Better readers become better thinkers
Originally Published on TheStar.com Global Voices by Daniel Francavilla
Yes, there was the Harry Potter craze along with a couple of other popular novels recently – but in general, today’s youth seems to be putting books on the back-burner. The written word can’t compete with an X-Box 360 or an iPod Video.
Despite the lack of interest in North America, literacy is as important as ever for success all around the world. It is shocking to learn that an estimated 875 million adults are illiterate worldwide.
The youth of North America, privileged with accessible education, should be putting more of a priority on perfecting their literacy skills. The question is, how are they handling it?
Kathryn Stevenson, a librarian in Brampton Ontario, thinks that today’s teens aren’t completely out of the loop – teens read, but not what people normally consider reading material. She states that, “The internet has replaced a lot of print material that previous generations read. Of course, everyone including teens could read more,” she also assures us that, “the wealth of novels available for young adults these days is astounding.”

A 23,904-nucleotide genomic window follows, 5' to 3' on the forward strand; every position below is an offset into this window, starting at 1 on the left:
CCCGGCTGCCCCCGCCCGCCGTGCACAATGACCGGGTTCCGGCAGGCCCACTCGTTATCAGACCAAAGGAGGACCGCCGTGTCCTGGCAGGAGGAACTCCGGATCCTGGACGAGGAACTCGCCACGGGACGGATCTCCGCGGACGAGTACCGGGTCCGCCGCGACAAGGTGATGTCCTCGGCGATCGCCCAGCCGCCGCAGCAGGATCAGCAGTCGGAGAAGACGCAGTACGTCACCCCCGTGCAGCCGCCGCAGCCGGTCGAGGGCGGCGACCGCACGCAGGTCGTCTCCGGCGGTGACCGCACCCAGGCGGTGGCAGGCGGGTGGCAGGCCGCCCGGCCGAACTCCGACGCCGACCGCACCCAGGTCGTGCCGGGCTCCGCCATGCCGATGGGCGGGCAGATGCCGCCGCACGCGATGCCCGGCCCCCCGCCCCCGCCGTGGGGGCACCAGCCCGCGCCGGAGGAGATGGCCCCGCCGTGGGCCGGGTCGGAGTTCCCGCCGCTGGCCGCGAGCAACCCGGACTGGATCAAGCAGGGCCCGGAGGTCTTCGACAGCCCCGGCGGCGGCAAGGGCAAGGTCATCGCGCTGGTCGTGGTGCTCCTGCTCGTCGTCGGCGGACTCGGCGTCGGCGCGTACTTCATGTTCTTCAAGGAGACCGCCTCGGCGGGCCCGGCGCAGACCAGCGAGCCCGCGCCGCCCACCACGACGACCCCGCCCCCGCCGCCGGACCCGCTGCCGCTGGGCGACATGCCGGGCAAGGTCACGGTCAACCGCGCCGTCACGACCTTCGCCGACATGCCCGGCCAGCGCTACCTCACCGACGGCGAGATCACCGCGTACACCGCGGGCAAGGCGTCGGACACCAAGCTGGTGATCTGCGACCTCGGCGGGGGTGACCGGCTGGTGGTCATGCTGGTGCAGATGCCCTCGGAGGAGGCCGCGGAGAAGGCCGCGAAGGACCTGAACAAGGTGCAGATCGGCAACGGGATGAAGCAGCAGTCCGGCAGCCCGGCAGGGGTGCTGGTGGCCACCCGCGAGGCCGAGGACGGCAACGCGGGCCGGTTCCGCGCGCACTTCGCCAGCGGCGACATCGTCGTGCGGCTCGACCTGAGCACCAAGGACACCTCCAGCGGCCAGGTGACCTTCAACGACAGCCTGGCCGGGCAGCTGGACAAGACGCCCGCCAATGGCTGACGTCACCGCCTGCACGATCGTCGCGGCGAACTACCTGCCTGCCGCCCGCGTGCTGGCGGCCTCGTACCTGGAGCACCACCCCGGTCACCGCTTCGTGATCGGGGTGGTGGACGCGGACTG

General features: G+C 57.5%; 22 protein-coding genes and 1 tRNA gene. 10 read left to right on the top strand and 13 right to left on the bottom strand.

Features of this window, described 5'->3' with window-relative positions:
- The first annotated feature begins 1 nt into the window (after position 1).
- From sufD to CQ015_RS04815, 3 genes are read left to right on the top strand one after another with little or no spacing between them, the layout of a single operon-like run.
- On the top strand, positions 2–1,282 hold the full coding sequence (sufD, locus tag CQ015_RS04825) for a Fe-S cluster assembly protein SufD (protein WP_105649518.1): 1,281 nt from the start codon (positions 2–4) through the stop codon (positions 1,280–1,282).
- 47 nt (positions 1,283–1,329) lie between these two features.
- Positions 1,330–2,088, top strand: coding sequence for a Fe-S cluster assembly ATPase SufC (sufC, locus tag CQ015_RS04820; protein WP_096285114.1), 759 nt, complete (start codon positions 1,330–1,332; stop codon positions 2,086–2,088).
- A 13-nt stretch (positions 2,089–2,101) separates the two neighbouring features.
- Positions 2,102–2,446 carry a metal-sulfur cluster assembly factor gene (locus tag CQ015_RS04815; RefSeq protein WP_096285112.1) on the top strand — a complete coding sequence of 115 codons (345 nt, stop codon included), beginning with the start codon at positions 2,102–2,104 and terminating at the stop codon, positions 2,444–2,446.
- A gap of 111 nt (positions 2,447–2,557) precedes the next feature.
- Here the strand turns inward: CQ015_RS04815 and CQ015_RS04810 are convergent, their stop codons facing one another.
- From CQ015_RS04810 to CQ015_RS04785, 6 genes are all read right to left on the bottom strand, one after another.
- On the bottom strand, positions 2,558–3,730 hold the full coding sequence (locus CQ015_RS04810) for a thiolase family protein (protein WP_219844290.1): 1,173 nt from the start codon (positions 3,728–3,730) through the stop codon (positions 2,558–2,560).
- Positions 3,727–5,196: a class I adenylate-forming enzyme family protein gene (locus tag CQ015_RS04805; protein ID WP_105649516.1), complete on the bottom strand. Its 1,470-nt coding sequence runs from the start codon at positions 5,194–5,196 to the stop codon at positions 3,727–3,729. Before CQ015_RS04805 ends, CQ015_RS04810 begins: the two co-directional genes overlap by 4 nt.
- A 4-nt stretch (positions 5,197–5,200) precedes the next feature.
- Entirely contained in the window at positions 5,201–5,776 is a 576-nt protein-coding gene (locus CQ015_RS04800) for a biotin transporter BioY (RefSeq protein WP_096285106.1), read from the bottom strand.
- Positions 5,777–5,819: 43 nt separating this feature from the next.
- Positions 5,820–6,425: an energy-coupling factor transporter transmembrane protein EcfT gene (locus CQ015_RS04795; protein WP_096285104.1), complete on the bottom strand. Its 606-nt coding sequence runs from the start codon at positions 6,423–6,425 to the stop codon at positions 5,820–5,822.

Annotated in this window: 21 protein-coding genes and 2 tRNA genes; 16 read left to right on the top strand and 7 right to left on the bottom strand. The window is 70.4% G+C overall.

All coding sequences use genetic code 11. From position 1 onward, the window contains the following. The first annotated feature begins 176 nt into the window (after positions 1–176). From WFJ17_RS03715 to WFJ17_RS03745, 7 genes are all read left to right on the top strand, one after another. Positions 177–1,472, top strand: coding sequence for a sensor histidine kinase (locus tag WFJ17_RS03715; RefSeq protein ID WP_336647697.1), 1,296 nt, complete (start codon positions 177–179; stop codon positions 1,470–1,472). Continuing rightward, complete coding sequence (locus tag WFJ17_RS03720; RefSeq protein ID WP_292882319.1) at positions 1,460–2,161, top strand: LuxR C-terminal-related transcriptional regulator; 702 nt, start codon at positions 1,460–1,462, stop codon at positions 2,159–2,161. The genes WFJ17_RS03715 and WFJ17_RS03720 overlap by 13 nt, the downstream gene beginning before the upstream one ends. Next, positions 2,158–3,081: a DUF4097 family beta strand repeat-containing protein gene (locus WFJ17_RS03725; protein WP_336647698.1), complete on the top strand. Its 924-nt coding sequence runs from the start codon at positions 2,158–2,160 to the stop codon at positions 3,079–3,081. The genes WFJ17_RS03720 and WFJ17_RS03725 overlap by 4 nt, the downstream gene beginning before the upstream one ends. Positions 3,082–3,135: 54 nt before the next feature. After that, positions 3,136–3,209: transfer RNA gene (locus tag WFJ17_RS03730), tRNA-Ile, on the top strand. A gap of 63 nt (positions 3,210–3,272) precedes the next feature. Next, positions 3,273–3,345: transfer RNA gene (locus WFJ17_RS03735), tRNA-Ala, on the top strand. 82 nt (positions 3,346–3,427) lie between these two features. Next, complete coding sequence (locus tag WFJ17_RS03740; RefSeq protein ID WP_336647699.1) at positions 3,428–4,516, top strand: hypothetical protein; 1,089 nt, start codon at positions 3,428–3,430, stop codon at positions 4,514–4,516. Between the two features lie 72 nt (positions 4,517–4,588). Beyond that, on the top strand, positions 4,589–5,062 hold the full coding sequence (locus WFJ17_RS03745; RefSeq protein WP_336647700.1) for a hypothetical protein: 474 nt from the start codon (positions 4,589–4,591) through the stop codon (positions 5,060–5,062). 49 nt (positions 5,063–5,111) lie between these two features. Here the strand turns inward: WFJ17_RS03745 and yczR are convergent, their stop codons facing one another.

However, being a teacher and a librarian, she argues that teens do not read enough quality material. Including course-related material, teenagers today have vast resources available– whereas children around the world such as South Asia and India are desperate for basic literacy skills.
Living in the 21st century, being literate should be a basic human right. Stevenson believes that we need to address this problem. “It seems unbelievable that anyone in this global community is not equipped with the tools of reading and writing.”
Stevenson also worries that technology will override reading for pleasure and that reading will become task-motivated rather than interest-motivated. “As a society we need to promote reading. Better readers become better thinkers.”
In the end, today’s youth need not seek advice any further than from their favourite childhood author Dr. Suess, who wrote